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Contributor: J.K. Durick

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We learned it early in Catholic schools
Six and seven year olds, barely housebroken

Barely able to write our names, we sat there
Examining our consciences, dissecting situations

We could barely describe, cutting through layer
Upon layer of our day, learned the names of sins

Some easy ones like swearing and disobeying
And those other vaguer ones, the sixth and ninth

Commandments offered a full array of impurities
That the nuns alluded to but never explained –

Early years we struggled to find things to confess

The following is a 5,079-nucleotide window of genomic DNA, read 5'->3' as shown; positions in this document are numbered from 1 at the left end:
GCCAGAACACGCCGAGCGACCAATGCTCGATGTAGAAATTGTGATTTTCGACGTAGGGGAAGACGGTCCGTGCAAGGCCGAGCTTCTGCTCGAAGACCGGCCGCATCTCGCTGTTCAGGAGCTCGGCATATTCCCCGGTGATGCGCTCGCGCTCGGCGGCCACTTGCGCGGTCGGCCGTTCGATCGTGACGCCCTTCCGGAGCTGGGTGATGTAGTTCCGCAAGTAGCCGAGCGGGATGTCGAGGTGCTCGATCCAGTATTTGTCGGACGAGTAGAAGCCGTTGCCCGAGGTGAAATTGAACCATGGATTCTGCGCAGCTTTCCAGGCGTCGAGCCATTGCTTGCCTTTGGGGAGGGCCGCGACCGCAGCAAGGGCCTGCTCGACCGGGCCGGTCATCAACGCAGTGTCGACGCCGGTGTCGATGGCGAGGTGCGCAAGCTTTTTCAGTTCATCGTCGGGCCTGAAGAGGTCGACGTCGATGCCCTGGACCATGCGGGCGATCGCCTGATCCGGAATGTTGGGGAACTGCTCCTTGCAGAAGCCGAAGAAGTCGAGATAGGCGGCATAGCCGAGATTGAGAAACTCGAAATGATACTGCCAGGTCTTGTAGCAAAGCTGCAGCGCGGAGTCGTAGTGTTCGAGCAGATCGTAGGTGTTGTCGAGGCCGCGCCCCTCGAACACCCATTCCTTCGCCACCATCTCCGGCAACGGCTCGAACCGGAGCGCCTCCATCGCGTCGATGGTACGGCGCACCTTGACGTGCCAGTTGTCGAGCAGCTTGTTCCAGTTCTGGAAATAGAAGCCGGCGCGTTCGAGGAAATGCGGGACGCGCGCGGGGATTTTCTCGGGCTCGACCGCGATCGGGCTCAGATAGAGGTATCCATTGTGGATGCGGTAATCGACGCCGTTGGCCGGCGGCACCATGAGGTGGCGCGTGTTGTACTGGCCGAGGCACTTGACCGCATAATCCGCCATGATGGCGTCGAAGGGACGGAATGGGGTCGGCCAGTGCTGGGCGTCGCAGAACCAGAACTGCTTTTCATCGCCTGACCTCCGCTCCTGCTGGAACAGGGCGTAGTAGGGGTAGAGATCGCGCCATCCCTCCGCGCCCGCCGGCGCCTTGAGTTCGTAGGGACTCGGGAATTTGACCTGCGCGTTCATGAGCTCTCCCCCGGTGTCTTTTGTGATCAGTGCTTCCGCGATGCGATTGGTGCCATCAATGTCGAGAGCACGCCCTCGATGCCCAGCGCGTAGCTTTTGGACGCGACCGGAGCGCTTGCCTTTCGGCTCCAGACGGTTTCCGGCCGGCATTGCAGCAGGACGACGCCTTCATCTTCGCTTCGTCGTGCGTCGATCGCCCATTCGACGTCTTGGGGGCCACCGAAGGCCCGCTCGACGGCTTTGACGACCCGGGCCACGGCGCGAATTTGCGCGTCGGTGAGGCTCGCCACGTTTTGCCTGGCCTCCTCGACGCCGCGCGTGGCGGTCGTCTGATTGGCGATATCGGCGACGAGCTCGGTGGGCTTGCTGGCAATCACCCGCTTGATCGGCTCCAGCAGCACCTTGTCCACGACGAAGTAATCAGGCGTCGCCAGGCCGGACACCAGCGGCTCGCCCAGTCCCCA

Then we moved on, became so many of the things

They told us about, lost so much of the believing
Part, lived harder lives than they taught us about

But the training hung on, became part of our way
Of viewing our roles, connection to the things we do

A grade school conscience always whispering, chiding
Reminding us that we never will be that person

We were supposed to be, and that’s why we try to edit
All the things we did and all the things we failed to do.

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J. K. Durick is a writing teacher at the Community College of Vermont and an online writing tutor. His recent poems have appeared in Pyrokinection, Record, Yellow Chair Review, Eye on life Magazine, and Haikuniverse.


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